19 February 2008
The Capital Times and Wisconsin State Journal

On Oct. 11, 1976, Eugene Zapata hit his wife on the head with a rectangular paperweight, then strangled her until his hands hurt. He wrapped her body in a tent and buried it.

For more than 30 years, he maintained that Jeanette Zapata just disappeared. He kept the secret until earlier this month, when he confessed to Madison police.

Zapata's confession came Feb. 5. He gave a detailed account, as required under a plea agreement he reached with prosecutors to avoid another trial.

On Monday, Zapata, 69, pleaded guilty to homicide by reckless conduct and was sentenced to the maximum five years in prison, though it's likely he will serve less than that. Zapata's statement to police was described in court Monday by Assistant District Attorney Robert Kaiser.

Zapata was tried in the fall for first-degree murder, but after 30 hours of deliberation, the jury could not reach a verdict and Dane County Circuit Judge Patrick Fiedler declared a mistrial. A second trial was to start next month.

One of Zapata's daughters, Linda Zapata, who testified for the prosecution during his trial, said she forgave her father and expressed relief at knowing what happened to her mother.

"Although I don't condone what you did to Mom, I do forgive you and I love you," she said. "I hope you take this time now as a chance to come clean, ask for and accept forgiveness. You deserve that too."

But her father had nothing to say.

"At this time and at this phase I would have no comment," Zapata said when given the chance to speak.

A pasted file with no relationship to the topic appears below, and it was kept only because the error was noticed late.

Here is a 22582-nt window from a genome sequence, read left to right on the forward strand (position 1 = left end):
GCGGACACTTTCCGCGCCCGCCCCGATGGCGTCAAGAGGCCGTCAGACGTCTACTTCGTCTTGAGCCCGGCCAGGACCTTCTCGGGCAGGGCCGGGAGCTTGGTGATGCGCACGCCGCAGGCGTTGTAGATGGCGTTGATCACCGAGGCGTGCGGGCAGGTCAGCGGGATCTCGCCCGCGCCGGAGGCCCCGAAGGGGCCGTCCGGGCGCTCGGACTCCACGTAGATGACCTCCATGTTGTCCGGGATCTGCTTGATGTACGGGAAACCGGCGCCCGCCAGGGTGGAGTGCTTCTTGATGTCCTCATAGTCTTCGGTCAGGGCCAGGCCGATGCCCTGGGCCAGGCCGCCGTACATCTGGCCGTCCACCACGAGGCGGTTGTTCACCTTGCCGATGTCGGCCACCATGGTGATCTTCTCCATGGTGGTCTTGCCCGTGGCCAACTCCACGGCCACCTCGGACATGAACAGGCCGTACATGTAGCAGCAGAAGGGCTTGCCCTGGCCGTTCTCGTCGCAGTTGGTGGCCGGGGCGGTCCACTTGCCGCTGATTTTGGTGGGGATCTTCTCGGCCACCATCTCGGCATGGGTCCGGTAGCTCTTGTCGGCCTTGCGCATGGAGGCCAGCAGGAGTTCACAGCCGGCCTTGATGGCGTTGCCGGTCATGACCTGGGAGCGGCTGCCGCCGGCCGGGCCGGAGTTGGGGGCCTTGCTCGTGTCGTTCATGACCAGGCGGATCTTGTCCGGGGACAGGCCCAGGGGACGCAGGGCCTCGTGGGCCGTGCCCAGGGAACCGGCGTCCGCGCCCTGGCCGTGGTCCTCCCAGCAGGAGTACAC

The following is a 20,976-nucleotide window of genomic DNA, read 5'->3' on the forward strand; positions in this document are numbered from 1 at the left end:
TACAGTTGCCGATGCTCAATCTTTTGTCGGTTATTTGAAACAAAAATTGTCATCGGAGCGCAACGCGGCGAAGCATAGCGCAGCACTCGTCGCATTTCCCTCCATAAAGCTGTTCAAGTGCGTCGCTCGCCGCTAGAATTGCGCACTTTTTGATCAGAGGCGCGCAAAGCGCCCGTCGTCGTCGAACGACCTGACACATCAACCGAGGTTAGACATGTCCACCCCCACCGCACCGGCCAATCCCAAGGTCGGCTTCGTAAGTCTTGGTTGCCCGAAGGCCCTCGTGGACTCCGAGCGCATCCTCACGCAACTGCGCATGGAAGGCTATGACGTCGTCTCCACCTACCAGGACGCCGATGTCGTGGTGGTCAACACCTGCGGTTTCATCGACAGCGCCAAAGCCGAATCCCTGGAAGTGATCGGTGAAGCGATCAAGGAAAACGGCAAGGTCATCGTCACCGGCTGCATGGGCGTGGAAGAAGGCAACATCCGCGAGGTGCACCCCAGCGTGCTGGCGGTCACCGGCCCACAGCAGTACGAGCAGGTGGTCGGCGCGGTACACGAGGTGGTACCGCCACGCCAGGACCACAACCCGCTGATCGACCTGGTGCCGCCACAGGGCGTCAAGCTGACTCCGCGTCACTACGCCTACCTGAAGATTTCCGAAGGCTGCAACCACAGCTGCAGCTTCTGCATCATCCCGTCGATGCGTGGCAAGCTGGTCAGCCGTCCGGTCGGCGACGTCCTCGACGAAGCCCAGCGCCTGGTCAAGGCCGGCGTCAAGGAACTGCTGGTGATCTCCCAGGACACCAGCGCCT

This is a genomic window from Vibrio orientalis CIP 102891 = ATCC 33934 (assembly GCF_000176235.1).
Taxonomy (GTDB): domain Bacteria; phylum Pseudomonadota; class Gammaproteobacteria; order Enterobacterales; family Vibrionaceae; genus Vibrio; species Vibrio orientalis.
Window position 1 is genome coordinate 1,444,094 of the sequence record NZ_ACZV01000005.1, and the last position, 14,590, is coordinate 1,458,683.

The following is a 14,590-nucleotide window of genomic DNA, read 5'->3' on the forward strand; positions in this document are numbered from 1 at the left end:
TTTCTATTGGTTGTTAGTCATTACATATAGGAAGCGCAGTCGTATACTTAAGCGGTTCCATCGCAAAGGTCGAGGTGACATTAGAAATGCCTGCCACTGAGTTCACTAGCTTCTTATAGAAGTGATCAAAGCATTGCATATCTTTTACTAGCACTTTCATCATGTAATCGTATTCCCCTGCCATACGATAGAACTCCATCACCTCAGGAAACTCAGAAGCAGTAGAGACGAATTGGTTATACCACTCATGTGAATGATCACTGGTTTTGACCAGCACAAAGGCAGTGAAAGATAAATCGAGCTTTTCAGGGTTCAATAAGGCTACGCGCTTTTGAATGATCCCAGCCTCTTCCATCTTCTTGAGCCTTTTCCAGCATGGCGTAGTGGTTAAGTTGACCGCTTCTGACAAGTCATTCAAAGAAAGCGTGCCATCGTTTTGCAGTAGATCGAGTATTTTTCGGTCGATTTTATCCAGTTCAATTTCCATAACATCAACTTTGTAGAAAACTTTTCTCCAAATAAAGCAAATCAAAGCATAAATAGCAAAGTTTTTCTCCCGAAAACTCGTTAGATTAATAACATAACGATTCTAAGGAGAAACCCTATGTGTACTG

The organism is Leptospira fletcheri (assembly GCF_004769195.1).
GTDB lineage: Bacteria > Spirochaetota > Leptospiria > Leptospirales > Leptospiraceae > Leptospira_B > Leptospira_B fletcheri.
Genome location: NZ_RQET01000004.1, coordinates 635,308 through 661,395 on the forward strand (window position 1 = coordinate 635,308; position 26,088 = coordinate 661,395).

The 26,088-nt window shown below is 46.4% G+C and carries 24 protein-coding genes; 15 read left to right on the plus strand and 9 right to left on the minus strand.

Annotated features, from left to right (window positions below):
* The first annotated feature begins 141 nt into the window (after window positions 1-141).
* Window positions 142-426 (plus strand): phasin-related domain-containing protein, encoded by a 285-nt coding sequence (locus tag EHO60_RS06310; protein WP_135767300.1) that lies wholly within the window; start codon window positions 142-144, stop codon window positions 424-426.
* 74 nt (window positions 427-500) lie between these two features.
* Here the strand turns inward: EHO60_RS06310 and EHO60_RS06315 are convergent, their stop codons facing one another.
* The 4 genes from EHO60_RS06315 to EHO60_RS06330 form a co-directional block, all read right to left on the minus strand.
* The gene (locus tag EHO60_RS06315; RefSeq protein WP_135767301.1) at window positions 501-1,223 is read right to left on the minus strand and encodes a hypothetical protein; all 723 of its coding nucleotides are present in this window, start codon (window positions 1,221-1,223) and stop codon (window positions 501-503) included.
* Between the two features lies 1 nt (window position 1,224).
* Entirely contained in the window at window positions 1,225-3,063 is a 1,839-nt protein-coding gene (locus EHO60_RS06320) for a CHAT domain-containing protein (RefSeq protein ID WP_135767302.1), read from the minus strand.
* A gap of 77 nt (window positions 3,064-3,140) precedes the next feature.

Zapata, a retired state Department of Transportation worker, was taken from the courtroom in handcuffs and will be taken to Dodge Correctional Institution for assignment to a Wisconsin prison.


Kaiser said Zapata, with his lawyers present, gave a statement on Feb. 5 to Madison Police Detective Marianne Flynn Statz in which he talked about going on Oct. 11, 1976, to the home on Indian Trace on Madison's East Side where Jeanette Zapata lived with the couple's three children.

The Zapatas were getting divorced and Zapata wasn't to be at the home, except at times approved by a judge to pick up their children.

"A verbal argument ensued between the defendant and Jeanette Zapata," Kaiser said. The argument became heated but not violent. But after Jeanette Zapata went into the kitchen, Eugene Zapata told police, he picked up a rectangular draftsman's weight, an item used to hold down blueprints.

"He described himself to Detective Statz as 'snapping,'" Kaiser said. He approached Jeanette Zapata from behind and "struck her hard," Kaiser said, probably more than once on the top and back of her head.

"Jeanette Zapata did not see the attack coming," Kaiser said.

She fell to the floor and hit the dishwasher door on the way down, Kaiser said. Then Eugene Zapata strangled her "until his hands hurt," he said. Afterward, he wrapped a cord around her neck, Kaiser said, "to assure himself that she was dead."

Kaiser said Zapata wrapped Jeanette Zapata's body in a poplin tent and took it in his car to a farm field near Madison. In 1977, Zapata bought vacant land in Juneau County and moved her body there, where it stayed until 2005. Then, he and his current wife, Joan, decided to move to Nevada and sell the land.

Zapata dug up Jeanette Zapata's remains and moved them to a storage locker in Sun Prairie with some camping equipment. Later in 2005, he disposed of the remains in several Dumpsters at the Juneau County landfill. District Attorney Brian Blanchard said Monday that although police searched the landfill in 2006, no new search for remains was made after Zapata's statement to Statz.

Although the evidence was excluded from Zapata's first trial, police said corpse-sniffing dogs indicated the scent of human remains at the Indian Trace home and two other homes occupied by Zapata as well as a storage locker and a rental car. Based on Zapata's statement, the locker and car indications were correct.